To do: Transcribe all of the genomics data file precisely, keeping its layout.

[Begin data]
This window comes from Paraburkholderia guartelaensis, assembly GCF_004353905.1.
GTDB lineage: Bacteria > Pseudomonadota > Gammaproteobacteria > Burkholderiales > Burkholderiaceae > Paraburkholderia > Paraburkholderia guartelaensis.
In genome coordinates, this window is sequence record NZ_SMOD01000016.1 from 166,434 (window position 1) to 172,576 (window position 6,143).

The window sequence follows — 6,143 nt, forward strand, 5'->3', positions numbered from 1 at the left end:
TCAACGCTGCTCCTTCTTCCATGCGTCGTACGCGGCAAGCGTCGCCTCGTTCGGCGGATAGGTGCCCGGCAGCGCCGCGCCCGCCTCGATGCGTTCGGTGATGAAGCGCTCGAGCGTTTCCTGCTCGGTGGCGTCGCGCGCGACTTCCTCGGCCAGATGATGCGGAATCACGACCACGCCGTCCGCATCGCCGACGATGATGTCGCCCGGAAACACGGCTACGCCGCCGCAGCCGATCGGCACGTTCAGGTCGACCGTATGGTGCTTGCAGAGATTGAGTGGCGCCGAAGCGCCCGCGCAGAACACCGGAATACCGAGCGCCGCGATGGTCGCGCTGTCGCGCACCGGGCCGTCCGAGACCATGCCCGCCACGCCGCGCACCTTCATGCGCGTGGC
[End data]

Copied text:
This window comes from Paraburkholderia guartelaensis, assembly GCF_004353905.1.
GTDB lineage: Bacteria > Pseudomonadota > Gammaproteobacteria > Burkholderiales > Burkholderiaceae > Paraburkholderia > Paraburkholderia guartelaensis.
In genome coordinates, this window is sequence record NZ_SMOD01000016.1 from 166,434 (window position 1) to 172,576 (window position 6,143).

The window sequence follows — 6,143 nt, forward strand, 5'->3', positions numbered from 1 at the left end:
TCAACGCTGCTCCTTCTTCCATGCGTCGTACGCGGCAAGCGTCGCCTCGTTCGGCGGATAGGTGCCCGGCAGCGCCGCGCCCGCCTCGATGCGTTCGGTGATGAAGCGCTCGAGCGTTTCCTGCTCGGTGGCGTCGCGCGCGACTTCCTCGGCCAGATGATGCGGAATCACGACCACGCCGTCCGCATCGCCGACGATGATGTCGCCCGGAAACACGGCTACGCCGCCGCAGCCGATCGGCACGTTCAGGTCGACCGTATGGTGCTTGCAGAGATTGAGTGGCGCCGAAGCGCCCGCGCAGAACACCGGAATACCGAGCGCCGCGATGGTCGCGCTGTCGCGCACCGGGCCGTCCGAGACCATGCCCGCCACGCCGCGCACCTTCATGCGCGTGGC